Mondonville: Grands Motets
Purcell Choir, Orfeo Orchestra, György Vashegyi
Glossa GCD923508. 43’20+52’47
De profundis (1748), Magnus Dominus (1734), Nisi Dominus (1743), Cantate Domino (1742)
Jean-Joseph Cassanéa de Mondonville (1711-1772) was born in Narbonne in the south-west of France. He moved to Paris in 1733 and almost immediately came under the patronage of Madame de Pompadour, joining the Concert Spirituel and the Chapelle Royale as a violinist. Although continuing is career as a violinist, he soon rose through the musical ranks (becoming director of the Concert Spirituel and Maître de musique de la Chapelle) and also became famed as a composer of opera and sacred music. Although never quite reaching the musical heights of his predecessors Lully and Rameau, his compositions reflect the changing mood in the middle third of 18th century France.
The first three of his 17 Grands Motets was performed in 1734, the rest following over a period of some 24 years. Only nine of them survive. The four motets recorded here represent the range of Mondonville’s motet style from 1734 to 1748. They are not presented in chronological order, but listening to them in order of composition is worthwhile. The earliest, Magnus Dominus, composed in his very early 20s shortly after he arrived in Paris, reflects the move towards a simpler style of composition from the earlier famed Parisian composers. The opening movement is built on a repetition of the five-note phrase Magnus Dominus, and alternates haute-contre solos with choral and orchestral passages, the later including prominent flutes. Other sections include soprano solos, notably in Deus in domibus ejus cognoscetur with its oboe passages, and Laetetur mons Sion with high choir and flute episodes. An example of Mondonville’s more powerful writing comes with the chorus Ipsi videntes sic admirati sunt, the unison voices and scurrying strings depicting confounding and frenzied trembling.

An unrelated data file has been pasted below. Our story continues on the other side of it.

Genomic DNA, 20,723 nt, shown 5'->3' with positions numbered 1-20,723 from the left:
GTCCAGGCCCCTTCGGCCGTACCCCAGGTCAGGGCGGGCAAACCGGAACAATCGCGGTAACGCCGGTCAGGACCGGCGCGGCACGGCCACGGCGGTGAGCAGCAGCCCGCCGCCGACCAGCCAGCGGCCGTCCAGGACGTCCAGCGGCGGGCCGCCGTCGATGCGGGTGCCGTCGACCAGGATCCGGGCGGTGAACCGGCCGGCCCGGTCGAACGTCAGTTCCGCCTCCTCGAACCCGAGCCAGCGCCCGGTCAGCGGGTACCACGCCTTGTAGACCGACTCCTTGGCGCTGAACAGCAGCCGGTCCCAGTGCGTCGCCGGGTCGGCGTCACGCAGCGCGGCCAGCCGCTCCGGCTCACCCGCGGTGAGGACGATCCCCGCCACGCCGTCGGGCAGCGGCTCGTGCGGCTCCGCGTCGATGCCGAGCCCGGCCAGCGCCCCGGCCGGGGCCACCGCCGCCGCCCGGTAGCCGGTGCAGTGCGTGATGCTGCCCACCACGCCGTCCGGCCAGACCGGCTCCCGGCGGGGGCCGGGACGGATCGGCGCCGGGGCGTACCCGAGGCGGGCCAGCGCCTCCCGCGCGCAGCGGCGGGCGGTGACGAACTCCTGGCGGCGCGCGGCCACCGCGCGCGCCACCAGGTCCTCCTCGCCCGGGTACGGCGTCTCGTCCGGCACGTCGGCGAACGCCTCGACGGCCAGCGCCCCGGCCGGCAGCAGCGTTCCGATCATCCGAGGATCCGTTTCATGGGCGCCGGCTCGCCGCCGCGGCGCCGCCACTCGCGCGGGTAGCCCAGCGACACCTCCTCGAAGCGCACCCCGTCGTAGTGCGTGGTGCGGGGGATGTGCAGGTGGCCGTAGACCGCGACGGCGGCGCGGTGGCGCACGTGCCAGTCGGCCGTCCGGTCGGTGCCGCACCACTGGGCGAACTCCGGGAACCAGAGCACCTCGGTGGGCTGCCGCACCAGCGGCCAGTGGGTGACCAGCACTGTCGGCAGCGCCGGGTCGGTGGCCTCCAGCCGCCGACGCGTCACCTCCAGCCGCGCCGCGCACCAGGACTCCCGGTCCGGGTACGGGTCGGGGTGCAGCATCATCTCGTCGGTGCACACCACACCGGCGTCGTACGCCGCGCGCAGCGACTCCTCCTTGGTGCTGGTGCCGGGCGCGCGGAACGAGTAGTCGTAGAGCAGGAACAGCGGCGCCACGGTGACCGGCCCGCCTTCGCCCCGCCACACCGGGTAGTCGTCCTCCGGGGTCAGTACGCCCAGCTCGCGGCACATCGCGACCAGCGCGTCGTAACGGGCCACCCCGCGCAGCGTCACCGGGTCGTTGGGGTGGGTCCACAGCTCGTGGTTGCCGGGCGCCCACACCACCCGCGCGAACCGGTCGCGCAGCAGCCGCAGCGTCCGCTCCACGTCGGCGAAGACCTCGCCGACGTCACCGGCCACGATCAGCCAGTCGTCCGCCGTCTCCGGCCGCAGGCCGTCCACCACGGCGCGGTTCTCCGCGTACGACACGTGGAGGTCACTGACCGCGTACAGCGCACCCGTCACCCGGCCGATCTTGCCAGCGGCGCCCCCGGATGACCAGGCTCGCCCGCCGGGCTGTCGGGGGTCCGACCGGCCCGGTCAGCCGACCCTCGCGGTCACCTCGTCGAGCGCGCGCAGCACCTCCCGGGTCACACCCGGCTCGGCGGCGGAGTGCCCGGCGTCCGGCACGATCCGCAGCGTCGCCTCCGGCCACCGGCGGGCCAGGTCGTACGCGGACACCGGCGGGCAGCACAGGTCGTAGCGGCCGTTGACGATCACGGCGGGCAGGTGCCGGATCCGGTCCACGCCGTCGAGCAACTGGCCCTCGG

The other motets show similar imaginative composition. The second CD includes premiere recordings of Nisi Dominus and Cantate Domino, the former with some colourful depictions and orchestrations, including some wonderfully sonorous bassoon passages. A mid-18th century writer described Mondonville’s motets thus: “The easy-going and graceful melodic lines, the harmonic effects, the brilliant choruses found in these motets will always warrant the approval of music lovers.”. This perhaps amplifies the fact that Mondonville is writing in a different, and simpler, style to Lully and Rameau. That might put those familiar with these earlier composers off, but for those not familiar with the French motet repertoire, Mondonville would be a good introduction to the style, before moving onto his more complex, and more Baroque, predecessors.
I was impressed with the Purcell Choir and Orfoe Orchestra, and several of the soloists on this CD, when I heard them in their Müpa Budapest home base recently (see review here). These motets were recorded in the acoustically impressive Béla Bartók National Concert Hall, using Müpa Budapest’s own recording facilities. It was produced in partnership with the Centre de Musique Baroque de Versailles. The choral singing and orchestral playing is impressive, as are most of the soloists, although excessive vibrato occasionally interferes with the delicate French ornamentation. Haute-contre Mathias Vidal and soprano Daniela Skorka are particularly fine. Conductor György Vashegyi has built something of a specialism in French music, and it shows in his sensitive direction. Louis Castelain prepared editions for two of the motets and also provides programme notes on Mondonville’s life and these motets. The CD notes are in English, French and German, the text translations in English and French.
Further examples of Montonville’s compositions can be heard in a new recording of his 1734 Opus 2 Trio Sonatas, reviewed here. I also have other French music CDs from the Purcell Choir and Orfeo Orchestra which I will review in due course.